U.S. Air Force Senior Airman Xiomara Sosa (Courtesy Xiomara Sosa)

Latina Leader: A veteran creates a mental health non-profit for fellow veterans

Xiomara Sosa says she hasn’t talked about her military experience since 9/11, but today, not only is she talking about it, she wants to give back to her fellow veterans.

She is a mental health and physical health counselor who founded XAS Consulting, LLC, as well as the organizations Get-Right! and You Are Strong! Center on Veterans Health and Human Services two years ago. The latter non-profit advocates on behalf of veterans and their families, to fight the negative stigma associated with seeking help for mental health or physical issues, as well as provides basic welfare such as overcoming bullying and PTSD.

“I was always different from my peers,” says Sosa, 49. “Most others wanted to get married and have babies. In those days, you didn’t get encouraged, especially as a Latina in the Bronx.”

After graduating high school, she says she first tried going to community college full-time while working full-time, but it was a struggle economically, so she decided to join the Air Force at age 20. Two years later, in 1986, Sosa says she discovered if you had two years of college, the Army would pay for your last two years.

“So I switched to the Army,” says Sosa, who ended up with a special assignment at the Pentagon working for a four-star general while based at Fort Myers. “When I had that assignment in the Pentagon, it made me understand the connection between the military’s purpose and how it’s connected to humanitarian work. They do a lot of humanitarian work, and we don’t really hear about that.”

Now that she’s older, she’s able to look back and see how all the dots in her life connected. Sosa says her birth parents, who were foster parents to various children growing up, as well as her military experience, bridged her calling to become a humanitarian and a healer.

“It also helped me understand the role that leadership plays,” says the half Puerto Rican, half Dominican with a long line of veterans in her family. “As far as Latinas, and women in general, it wasn’t the norm to be a leader and not follow the crowd. That flourished within me in the military.”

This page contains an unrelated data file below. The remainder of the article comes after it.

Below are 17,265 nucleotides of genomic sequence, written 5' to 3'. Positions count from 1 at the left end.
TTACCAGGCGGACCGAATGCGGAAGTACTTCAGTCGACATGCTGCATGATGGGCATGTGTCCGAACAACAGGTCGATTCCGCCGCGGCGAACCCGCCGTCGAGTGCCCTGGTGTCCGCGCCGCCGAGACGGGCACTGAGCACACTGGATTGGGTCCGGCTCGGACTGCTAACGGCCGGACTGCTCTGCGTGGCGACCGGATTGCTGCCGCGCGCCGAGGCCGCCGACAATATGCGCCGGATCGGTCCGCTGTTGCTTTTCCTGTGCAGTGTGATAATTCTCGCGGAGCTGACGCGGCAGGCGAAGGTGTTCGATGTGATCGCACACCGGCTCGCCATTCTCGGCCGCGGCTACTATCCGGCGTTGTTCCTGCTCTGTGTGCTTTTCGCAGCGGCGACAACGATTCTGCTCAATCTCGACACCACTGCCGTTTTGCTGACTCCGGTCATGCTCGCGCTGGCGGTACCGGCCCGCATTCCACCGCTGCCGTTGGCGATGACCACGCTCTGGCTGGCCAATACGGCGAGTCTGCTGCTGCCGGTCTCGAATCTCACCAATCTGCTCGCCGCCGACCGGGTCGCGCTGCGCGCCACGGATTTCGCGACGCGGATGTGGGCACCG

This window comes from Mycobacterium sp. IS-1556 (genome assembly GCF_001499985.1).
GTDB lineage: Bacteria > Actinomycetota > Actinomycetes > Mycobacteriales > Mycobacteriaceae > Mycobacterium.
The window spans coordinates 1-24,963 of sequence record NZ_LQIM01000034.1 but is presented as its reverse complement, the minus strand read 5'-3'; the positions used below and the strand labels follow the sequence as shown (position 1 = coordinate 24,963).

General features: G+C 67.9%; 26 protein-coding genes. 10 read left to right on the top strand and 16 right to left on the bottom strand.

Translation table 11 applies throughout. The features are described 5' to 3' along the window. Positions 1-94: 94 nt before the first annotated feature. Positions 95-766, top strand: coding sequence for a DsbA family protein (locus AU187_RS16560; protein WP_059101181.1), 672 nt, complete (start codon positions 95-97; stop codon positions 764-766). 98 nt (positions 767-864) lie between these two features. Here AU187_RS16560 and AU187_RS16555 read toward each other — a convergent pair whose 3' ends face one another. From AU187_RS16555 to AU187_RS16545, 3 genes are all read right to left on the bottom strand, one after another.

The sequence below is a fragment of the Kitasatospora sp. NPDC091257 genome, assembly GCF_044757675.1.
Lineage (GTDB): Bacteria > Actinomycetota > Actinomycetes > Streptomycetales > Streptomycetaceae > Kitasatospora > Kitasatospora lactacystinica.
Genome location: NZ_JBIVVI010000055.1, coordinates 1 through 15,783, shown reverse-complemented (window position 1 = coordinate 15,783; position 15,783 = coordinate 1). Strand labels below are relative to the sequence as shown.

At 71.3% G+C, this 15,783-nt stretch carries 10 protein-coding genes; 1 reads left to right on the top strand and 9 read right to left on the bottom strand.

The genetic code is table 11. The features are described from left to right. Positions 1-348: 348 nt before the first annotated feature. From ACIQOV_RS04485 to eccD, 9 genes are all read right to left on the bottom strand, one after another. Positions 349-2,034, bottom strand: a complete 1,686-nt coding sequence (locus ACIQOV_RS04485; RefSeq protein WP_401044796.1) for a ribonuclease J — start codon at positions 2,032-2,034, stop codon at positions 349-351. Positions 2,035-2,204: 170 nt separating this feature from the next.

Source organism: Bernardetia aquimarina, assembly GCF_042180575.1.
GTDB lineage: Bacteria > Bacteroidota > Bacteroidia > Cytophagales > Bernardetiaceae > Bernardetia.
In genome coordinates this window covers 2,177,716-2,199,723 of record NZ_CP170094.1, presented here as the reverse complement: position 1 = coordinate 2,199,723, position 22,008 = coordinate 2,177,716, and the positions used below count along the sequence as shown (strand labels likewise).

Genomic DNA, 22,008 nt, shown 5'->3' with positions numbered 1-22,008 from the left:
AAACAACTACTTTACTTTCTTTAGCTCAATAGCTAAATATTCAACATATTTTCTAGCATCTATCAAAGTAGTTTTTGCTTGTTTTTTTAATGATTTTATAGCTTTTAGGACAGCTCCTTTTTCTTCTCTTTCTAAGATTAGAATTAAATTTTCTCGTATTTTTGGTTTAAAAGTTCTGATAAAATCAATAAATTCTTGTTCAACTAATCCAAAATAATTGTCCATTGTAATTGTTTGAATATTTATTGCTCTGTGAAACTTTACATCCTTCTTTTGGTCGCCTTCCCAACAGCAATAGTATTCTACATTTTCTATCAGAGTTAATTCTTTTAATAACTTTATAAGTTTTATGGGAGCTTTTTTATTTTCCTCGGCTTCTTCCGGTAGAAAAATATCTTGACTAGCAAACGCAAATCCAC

She says the military also taught her how to be successful at positive teamwork and networking in the civilian world.

“In the Hispanic community and women groups, I try to gravitate towards groups that want people to succeed,” says Sosa, who also writes a weekly column on New Latina, explaining she’s learned to not waste her time with groups or people that don’t really want you, or others, to prosper. “You learn that when you are on a flight, it’s about the team and the mission, and that’s how they military is successful. They weed out the people who can’t get that or don’t have the strength of character. If your partner fails, you fail. That mentality has always stayed with me.”

Sosa says she’s learned it’s important to ask for help in your endeavors, as well as give help, and to always be receptive.

“The minute I launched You Are Strong! I realized many veterans have a trust issue with civilians,” says Sosa, who filled that gap. “It’s very rare to have mental health professional who is also a veteran…They were running around without getting help. The Veteran’s Administration was in no way prepared for the mass amount of veterans returning and the mass amount of mental health issues.”

Currently, she says she’s getting certified to help those veterans heal from addiction substance abuse through a program of the Veteran’s Administration, in order to help more veterans coming back home.

“Memorial Day brings home to me how incredibly lucky I am that my life-long love returned from Iraq, period,” says Sosa, whose partner, whom she met years ago in basic training, is a retired Iraq veteran. “Too many others have not been so fortunate. They lost their loved ones to that dreadful war, or to Afghanistan. Memorial Day makes me ever so grateful and appreciative that I did not, and it forces me to not only honor my true love, but to honor those who did not make it back.”

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